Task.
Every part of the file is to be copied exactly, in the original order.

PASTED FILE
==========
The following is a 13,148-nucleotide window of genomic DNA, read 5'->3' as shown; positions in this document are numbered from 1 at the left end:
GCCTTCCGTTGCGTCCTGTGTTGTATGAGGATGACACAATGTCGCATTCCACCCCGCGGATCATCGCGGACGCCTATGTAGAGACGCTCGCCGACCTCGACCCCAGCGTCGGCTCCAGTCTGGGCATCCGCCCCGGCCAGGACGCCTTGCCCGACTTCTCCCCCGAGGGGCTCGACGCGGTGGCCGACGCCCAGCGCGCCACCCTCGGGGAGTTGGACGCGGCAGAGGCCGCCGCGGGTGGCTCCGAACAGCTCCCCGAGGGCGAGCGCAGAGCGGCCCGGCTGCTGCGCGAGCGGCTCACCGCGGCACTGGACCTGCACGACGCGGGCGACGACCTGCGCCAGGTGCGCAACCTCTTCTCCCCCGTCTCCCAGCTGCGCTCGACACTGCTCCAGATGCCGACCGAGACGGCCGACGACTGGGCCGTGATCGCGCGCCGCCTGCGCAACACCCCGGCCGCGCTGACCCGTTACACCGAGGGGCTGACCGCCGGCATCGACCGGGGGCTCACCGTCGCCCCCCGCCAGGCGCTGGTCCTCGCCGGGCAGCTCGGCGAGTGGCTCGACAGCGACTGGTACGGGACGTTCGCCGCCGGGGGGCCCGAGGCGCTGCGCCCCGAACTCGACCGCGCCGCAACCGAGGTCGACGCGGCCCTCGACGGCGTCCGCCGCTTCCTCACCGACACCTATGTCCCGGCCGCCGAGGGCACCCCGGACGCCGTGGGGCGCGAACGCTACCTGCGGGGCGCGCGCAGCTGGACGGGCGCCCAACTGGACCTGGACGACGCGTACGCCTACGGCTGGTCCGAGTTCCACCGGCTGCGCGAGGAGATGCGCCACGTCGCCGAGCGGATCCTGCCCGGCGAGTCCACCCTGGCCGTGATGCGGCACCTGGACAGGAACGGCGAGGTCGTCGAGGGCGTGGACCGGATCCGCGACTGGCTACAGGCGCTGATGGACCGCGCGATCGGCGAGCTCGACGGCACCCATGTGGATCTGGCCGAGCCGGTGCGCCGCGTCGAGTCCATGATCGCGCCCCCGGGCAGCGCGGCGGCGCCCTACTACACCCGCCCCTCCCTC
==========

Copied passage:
The following is a 13,148-nucleotide window of genomic DNA, read 5'->3' as shown; positions in this document are numbered from 1 at the left end:
GCCTTCCGTTGCGTCCTGTGTTGTATGAGGATGACACAATGTCGCATTCCACCCCGCGGATCATCGCGGACGCCTATGTAGAGACGCTCGCCGACCTCGACCCCAGCGTCGGCTCCAGTCTGGGCATCCGCCCCGGCCAGGACGCCTTGCCCGACTTCTCCCCCGAGGGGCTCGACGCGGTGGCCGACGCCCAGCGCGCCACCCTCGGGGAGTTGGACGCGGCAGAGGCCGCCGCGGGTGGCTCCGAACAGCTCCCCGAGGGCGAGCGCAGAGCGGCCCGGCTGCTGCGCGAGCGGCTCACCGCGGCACTGGACCTGCACGACGCGGGCGACGACCTGCGCCAGGTGCGCAACCTCTTCTCCCCCGTCTCCCAGCTGCGCTCGACACTGCTCCAGATGCCGACCGAGACGGCCGACGACTGGGCCGTGATCGCGCGCCGCCTGCGCAACACCCCGGCCGCGCTGACCCGTTACACCGAGGGGCTGACCGCCGGCATCGACCGGGGGCTCACCGTCGCCCCCCGCCAGGCGCTGGTCCTCGCCGGGCAGCTCGGCGAGTGGCTCGACAGCGACTGGTACGGGACGTTCGCCGCCGGGGGGCCCGAGGCGCTGCGCCCCGAACTCGACCGCGCCGCAACCGAGGTCGACGCGGCCCTCGACGGCGTCCGCCGCTTCCTCACCGACACCTATGTCCCGGCCGCCGAGGGCACCCCGGACGCCGTGGGGCGCGAACGCTACCTGCGGGGCGCGCGCAGCTGGACGGGCGCCCAACTGGACCTGGACGACGCGTACGCCTACGGCTGGTCCGAGTTCCACCGGCTGCGCGAGGAGATGCGCCACGTCGCCGAGCGGATCCTGCCCGGCGAGTCCACCCTGGCCGTGATGCGGCACCTGGACAGGAACGGCGAGGTCGTCGAGGGCGTGGACCGGATCCGCGACTGGCTACAGGCGCTGATGGACCGCGCGATCGGCGAGCTCGACGGCACCCATGTGGATCTGGCCGAGCCGGTGCGCCGCGTCGAGTCCATGATCGCGCCCCCGGGCAGCGCGGCGGCGCCCTACTACACCCGCCCCTCCCTC